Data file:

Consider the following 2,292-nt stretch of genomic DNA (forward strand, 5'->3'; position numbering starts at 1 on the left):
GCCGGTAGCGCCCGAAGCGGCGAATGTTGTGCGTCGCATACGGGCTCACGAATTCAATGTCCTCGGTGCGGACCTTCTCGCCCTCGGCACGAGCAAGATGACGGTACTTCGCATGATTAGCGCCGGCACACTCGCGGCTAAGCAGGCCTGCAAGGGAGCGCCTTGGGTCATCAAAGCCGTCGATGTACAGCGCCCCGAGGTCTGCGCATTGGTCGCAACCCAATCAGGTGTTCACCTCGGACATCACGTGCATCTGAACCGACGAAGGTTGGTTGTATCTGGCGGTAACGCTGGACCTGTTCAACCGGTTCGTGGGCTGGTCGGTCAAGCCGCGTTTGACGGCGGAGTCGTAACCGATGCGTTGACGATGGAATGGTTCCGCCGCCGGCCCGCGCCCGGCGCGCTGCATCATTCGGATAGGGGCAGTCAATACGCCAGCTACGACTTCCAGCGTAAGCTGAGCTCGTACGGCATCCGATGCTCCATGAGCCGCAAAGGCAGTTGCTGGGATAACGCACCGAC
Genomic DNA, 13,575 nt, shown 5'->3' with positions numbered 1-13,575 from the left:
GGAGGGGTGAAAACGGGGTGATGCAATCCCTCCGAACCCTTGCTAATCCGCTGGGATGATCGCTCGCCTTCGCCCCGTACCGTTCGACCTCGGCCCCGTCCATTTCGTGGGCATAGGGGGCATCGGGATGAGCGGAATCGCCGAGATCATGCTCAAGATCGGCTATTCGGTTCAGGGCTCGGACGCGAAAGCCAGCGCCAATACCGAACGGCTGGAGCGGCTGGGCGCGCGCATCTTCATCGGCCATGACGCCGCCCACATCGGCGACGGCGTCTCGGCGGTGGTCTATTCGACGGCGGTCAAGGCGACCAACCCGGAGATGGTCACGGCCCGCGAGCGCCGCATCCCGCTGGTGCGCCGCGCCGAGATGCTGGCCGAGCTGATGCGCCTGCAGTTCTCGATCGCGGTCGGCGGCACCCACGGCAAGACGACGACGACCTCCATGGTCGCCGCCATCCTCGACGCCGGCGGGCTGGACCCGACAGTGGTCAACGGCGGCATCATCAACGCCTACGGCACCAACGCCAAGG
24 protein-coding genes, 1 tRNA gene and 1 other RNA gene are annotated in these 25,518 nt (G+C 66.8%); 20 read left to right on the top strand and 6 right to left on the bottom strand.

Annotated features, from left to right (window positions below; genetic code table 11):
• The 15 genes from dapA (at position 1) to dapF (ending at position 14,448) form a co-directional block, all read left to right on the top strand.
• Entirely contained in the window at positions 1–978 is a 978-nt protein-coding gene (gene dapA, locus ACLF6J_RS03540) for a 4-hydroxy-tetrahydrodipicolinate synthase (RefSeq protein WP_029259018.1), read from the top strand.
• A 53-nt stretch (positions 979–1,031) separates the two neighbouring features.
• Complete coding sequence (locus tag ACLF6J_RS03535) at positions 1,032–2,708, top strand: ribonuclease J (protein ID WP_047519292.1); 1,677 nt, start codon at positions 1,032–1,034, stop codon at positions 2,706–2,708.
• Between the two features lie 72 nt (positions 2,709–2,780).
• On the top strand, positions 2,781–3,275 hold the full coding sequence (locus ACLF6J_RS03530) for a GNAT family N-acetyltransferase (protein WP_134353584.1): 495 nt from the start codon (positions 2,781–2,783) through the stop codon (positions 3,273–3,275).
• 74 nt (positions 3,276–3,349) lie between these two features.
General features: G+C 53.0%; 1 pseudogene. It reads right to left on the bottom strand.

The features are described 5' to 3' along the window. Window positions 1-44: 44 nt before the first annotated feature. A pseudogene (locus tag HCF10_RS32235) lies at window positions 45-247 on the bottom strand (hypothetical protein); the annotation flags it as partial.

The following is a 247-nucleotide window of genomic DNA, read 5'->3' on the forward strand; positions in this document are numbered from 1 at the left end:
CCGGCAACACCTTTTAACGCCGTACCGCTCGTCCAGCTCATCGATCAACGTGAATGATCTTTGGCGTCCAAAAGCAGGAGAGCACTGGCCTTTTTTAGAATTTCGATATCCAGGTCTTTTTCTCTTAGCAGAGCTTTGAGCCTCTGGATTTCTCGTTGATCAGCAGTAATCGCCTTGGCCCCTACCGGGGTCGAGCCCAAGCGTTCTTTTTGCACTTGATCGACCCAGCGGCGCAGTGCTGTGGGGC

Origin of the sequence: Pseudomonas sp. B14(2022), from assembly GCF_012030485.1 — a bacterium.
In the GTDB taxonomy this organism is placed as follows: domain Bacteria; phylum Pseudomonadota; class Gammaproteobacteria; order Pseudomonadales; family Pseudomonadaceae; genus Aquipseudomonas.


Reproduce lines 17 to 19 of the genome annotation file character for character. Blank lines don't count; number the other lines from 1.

CCGGCAACACCTTTTAACGCCGTACCGCTCGTCCAGCTCATCGATCAACGTGAATGATCTTTGGCGTCCAAAAGCAGGAGAGCACTGGCCTTTTTTAGAATTTCGATATCCAGGTCTTTTTCTCTTAGCAGAGCTTTGAGCCTCTGGATTTCTCGTTGATCAGCAGTAATCGCCTTGGCCCCTACCGGGGTCGAGCCCAAGCGTTCTTTTTGCACTTGATCGACCCAGCGGCGCAGTGCTGTGGGGC

Origin of the sequence: Pseudomonas sp. B14(2022), from assembly GCF_012030485.1 — a bacterium.
In the GTDB taxonomy this organism is placed as follows: domain Bacteria; phylum Pseudomonadota; class Gammaproteobacteria; order Pseudomonadales; family Pseudomonadaceae; genus Aquipseudomonas.